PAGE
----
Director XAVIER GIANNOLI probed into his own religious beliefs when making his latest film, as he tells
The filmmaker talks about his latest release, The Apparition.
Sometimes directors use films as a form of therapy. Take Xavier Giannoli. For years, the filmmaker suffered a crisis of faith, not knowing how he felt about religion. To exorcise his demons, Giannoli turned to his craft, making a movie that delves deep into the strange world of Marian apparitions (supernatural sightings of the Virgin Mary) and those who investigate the phenomenon.
“I knew that the Church sometimes held investigative commissions on alleged supernatural events such as miraculous healings or apparitions,” the French director says, discussing his latest film, The Apparition. “Then, one day, I read an article about these mysterious ‘canonical investigations’. These commissions aren’t necessarily made up of religious people. There are doctors or historians who are asked by a bishop to gather eyewitness accounts and precise events so as to determine where it is an imposture... or not. The point of view of a thorough documentary investigation into the supposed proof of the existence of God corresponded to the essential doubt I felt in my life.”
By the time Giannoli put the article down, there was a lightbulb hovering over his head. He would write a script about a man who investigates an alleged sighting of the Virgin Mary in France. The investigator had to be someone who, like Giannoli, was not a theologian but was searching for the truth. “I had the idea of this journalist character who goes to investigate a seemingly unbelievable occurrence,” the director recalls. “He’s not being holier-thanthou or a cynical atheist, just a free man who wants to sort out what is true and what isn’t.”
Putting pen to paper, Giannoli fleshed out a character called Jacques, a world-weary war correspondent tasked by the Vatican to investigate a claim by teenager Anna that she saw the Virgin Mary. Like Jacques, Giannoli had to go on a fact-finding mission to understand the blind devotion of believers as he wrote the storyline for The Apparition. “I had discussions with priests,” he recalls. “One day, I asked one of them: ‘When you die, will you be less afraid, because you believe in eternal life?’ There was a pause, then he replied: ‘As I close my eyes, first I’ll tell myself: I hope I wasn’t wrong...’ That deeply moved me.”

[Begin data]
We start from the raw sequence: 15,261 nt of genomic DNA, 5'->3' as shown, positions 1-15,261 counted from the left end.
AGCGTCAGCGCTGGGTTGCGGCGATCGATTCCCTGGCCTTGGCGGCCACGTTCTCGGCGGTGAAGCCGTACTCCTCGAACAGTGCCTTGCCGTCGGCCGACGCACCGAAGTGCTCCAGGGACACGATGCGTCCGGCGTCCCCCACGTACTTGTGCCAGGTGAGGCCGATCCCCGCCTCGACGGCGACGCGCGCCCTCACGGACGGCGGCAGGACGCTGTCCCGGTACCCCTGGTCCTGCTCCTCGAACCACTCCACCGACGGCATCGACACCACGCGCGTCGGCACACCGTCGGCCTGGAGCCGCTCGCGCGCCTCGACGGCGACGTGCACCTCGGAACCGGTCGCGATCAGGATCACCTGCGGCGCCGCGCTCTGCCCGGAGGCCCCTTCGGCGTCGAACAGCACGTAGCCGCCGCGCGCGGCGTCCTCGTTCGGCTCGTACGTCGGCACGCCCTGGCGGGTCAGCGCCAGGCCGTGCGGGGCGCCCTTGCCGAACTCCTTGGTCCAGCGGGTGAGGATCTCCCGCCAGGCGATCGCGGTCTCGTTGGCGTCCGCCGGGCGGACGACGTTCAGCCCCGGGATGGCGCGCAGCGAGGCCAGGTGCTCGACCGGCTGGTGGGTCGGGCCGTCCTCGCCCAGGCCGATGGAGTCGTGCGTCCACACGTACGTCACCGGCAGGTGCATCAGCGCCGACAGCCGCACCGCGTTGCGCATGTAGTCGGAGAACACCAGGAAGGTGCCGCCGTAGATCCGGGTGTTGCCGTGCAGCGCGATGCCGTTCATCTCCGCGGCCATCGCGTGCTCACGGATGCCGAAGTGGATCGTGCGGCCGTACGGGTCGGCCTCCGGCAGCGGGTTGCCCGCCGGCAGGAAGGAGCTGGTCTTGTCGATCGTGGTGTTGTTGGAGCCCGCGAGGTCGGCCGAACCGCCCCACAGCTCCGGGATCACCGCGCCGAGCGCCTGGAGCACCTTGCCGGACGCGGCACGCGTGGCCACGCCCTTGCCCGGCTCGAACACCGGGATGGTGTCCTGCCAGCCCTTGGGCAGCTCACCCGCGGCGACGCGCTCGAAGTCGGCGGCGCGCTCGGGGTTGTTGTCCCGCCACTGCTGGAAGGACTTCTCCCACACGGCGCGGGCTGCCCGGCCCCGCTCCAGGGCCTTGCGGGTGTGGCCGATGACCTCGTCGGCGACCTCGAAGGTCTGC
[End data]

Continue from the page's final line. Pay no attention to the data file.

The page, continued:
Like a scene out of a Dan Brown movie, Giannoli also dove into Church archives to study the history of apparitions. “I found a list of apparitions ‘authenticated’ by the Vatican like Bernadette Soubirous [who put the small town of Lourdes on the map],” reveals the director. “There are dozens of others before and after her. I found the photo of a young visionary with an electroencephalogram cap on her head and her hands joined in prayer while her brain’s electric waves were analysed to test whether she was telling the truth. There was a strange poetry in that photo, as if technology were capable of probing the mysteries of the soul.”
After extensive research, Giannoli came to the conclusion that the Church would rather not authenticate any apparitions. “I think they are a hindrance to them,” says the director. “Faith doesn’t need proof or it’s no longer faith.”
When it came to cast members, Giannoli managed to land his first choice for Jacques, Vincent Lindon. Finding an actress to play Anna meant watching hours of screen tests, though. As soon as Galatea Bellugi popped up on screen, Giannoli knew he had struck cinematic gold.
“I was told that she had acted in a few films but didn’t really know if she wanted to become an actress, although she has unique presence,” the director recalls. “Every day I spent with her on the shoot was a moment of grace. She is both familiar and enigmatic, everything a director dreams of.”
With the right cast and storyline in place, Giannoli was able to create a film that has the character of a spiritual journey for both him and the audience. “It’s very important for me that cinema is a spectacle,” he says. “The spectacle of our lives as we search for ourselves.”
The Apparition is in cinemas from 3 August. See Pierre’s review on page 84
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